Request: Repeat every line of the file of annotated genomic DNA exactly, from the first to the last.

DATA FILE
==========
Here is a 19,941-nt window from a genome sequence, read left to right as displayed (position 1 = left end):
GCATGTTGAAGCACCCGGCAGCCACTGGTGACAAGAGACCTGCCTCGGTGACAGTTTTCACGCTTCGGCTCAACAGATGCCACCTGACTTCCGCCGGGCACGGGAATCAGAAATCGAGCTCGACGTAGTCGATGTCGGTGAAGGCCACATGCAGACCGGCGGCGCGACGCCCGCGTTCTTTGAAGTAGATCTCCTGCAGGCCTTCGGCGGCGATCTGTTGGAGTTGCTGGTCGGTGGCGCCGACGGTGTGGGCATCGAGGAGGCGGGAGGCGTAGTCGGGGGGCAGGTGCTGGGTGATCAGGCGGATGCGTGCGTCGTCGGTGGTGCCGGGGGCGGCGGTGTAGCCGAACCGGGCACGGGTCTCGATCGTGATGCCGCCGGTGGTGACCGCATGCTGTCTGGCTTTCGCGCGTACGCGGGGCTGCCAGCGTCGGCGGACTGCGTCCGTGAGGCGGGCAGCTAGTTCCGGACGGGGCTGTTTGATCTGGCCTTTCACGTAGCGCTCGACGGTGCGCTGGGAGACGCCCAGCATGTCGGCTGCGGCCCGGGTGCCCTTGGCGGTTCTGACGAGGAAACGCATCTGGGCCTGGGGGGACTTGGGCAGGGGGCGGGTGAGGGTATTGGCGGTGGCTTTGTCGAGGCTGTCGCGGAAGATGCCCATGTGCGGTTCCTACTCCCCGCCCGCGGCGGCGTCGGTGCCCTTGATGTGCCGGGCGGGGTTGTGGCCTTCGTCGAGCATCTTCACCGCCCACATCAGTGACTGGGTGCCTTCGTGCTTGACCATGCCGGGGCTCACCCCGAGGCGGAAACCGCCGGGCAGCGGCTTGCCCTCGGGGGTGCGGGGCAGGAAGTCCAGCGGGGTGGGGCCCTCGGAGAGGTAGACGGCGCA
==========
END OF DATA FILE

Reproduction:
Here is a 19,941-nt window from a genome sequence, read left to right as displayed (position 1 = left end):
GCATGTTGAAGCACCCGGCAGCCACTGGTGACAAGAGACCTGCCTCGGTGACAGTTTTCACGCTTCGGCTCAACAGATGCCACCTGACTTCCGCCGGGCACGGGAATCAGAAATCGAGCTCGACGTAGTCGATGTCGGTGAAGGCCACATGCAGACCGGCGGCGCGACGCCCGCGTTCTTTGAAGTAGATCTCCTGCAGGCCTTCGGCGGCGATCTGTTGGAGTTGCTGGTCGGTGGCGCCGACGGTGTGGGCATCGAGGAGGCGGGAGGCGTAGTCGGGGGGCAGGTGCTGGGTGATCAGGCGGATGCGTGCGTCGTCGGTGGTGCCGGGGGCGGCGGTGTAGCCGAACCGGGCACGGGTCTCGATCGTGATGCCGCCGGTGGTGACCGCATGCTGTCTGGCTTTCGCGCGTACGCGGGGCTGCCAGCGTCGGCGGACTGCGTCCGTGAGGCGGGCAGCTAGTTCCGGACGGGGCTGTTTGATCTGGCCTTTCACGTAGCGCTCGACGGTGCGCTGGGAGACGCCCAGCATGTCGGCTGCGGCCCGGGTGCCCTTGGCGGTTCTGACGAGGAAACGCATCTGGGCCTGGGGGGACTTGGGCAGGGGGCGGGTGAGGGTATTGGCGGTGGCTTTGTCGAGGCTGTCGCGGAAGATGCCCATGTGCGGTTCCTACTCCCCGCCCGCGGCGGCGTCGGTGCCCTTGATGTGCCGGGCGGGGTTGTGGCCTTCGTCGAGCATCTTCACCGCCCACATCAGTGACTGGGTGCCTTCGTGCTTGACCATGCCGGGGCTCACCCCGAGGCGGAAACCGCCGGGCAGCGGCTTGCCCTCGGGGGTGCGGGGCAGGAAGTCCAGCGGGGTGGGGCCCTCGGAGAGGTAGACGGCGCA